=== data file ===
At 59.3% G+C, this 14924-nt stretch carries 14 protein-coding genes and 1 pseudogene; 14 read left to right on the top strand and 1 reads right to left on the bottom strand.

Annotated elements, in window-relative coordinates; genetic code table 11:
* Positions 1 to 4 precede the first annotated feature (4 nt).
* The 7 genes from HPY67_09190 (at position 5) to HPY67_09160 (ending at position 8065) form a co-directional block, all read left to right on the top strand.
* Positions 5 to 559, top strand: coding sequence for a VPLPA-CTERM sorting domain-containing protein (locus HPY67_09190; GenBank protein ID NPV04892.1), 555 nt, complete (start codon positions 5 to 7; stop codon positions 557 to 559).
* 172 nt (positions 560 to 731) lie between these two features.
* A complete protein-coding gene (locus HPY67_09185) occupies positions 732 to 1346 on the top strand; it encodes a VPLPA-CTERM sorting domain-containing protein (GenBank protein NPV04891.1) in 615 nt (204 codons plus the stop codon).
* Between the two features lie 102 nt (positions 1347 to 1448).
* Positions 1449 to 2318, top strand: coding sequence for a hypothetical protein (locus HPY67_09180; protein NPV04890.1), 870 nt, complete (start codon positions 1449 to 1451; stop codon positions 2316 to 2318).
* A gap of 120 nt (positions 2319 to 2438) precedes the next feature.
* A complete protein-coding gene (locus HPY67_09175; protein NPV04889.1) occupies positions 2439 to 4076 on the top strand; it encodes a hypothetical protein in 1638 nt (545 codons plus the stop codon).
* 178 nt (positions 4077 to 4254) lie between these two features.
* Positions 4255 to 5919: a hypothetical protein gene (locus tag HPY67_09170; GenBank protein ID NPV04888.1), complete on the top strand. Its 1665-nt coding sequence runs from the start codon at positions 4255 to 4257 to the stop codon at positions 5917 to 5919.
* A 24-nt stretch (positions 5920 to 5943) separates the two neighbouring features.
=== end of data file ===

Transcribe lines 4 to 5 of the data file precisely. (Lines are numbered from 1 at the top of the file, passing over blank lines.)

* The 7 genes from HPY67_09190 (at position 5) to HPY67_09160 (ending at position 8065) form a co-directional block, all read left to right on the top strand.
* Positions 5 to 559, top strand: coding sequence for a VPLPA-CTERM sorting domain-containing protein (locus HPY67_09190; GenBank protein ID NPV04892.1), 555 nt, complete (start codon positions 5 to 7; stop codon positions 557 to 559).